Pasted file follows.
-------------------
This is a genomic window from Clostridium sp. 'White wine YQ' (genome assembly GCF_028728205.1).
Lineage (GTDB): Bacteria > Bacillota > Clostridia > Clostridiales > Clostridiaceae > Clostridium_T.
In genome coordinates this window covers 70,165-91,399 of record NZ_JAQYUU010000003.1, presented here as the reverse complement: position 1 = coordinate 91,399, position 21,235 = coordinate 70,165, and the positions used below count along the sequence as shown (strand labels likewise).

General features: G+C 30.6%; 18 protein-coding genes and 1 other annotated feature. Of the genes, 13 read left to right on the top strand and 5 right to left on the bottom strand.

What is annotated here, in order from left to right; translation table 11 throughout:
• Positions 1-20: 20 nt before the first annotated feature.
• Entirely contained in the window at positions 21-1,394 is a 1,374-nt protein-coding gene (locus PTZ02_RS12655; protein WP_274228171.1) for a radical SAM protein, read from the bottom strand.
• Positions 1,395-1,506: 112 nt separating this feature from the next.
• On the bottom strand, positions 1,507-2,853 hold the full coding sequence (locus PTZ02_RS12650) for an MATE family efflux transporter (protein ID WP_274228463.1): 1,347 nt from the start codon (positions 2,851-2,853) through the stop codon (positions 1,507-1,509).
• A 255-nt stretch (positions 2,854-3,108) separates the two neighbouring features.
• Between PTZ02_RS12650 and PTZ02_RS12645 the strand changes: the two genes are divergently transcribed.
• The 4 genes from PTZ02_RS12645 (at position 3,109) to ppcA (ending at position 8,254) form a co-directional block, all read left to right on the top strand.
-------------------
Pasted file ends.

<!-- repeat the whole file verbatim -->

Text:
This is a genomic window from Clostridium sp. 'White wine YQ' (genome assembly GCF_028728205.1).
Lineage (GTDB): Bacteria > Bacillota > Clostridia > Clostridiales > Clostridiaceae > Clostridium_T.
In genome coordinates this window covers 70,165-91,399 of record NZ_JAQYUU010000003.1, presented here as the reverse complement: position 1 = coordinate 91,399, position 21,235 = coordinate 70,165, and the positions used below count along the sequence as shown (strand labels likewise).

General features: G+C 30.6%; 18 protein-coding genes and 1 other annotated feature. Of the genes, 13 read left to right on the top strand and 5 right to left on the bottom strand.

What is annotated here, in order from left to right; translation table 11 throughout:
• Positions 1-20: 20 nt before the first annotated feature.
• Entirely contained in the window at positions 21-1,394 is a 1,374-nt protein-coding gene (locus PTZ02_RS12655; protein WP_274228171.1) for a radical SAM protein, read from the bottom strand.
• Positions 1,395-1,506: 112 nt separating this feature from the next.
• On the bottom strand, positions 1,507-2,853 hold the full coding sequence (locus PTZ02_RS12650) for an MATE family efflux transporter (protein ID WP_274228463.1): 1,347 nt from the start codon (positions 2,851-2,853) through the stop codon (positions 1,507-1,509).
• A 255-nt stretch (positions 2,854-3,108) separates the two neighbouring features.
• Between PTZ02_RS12650 and PTZ02_RS12645 the strand changes: the two genes are divergently transcribed.
• The 4 genes from PTZ02_RS12645 (at position 3,109) to ppcA (ending at position 8,254) form a co-directional block, all read left to right on the top strand.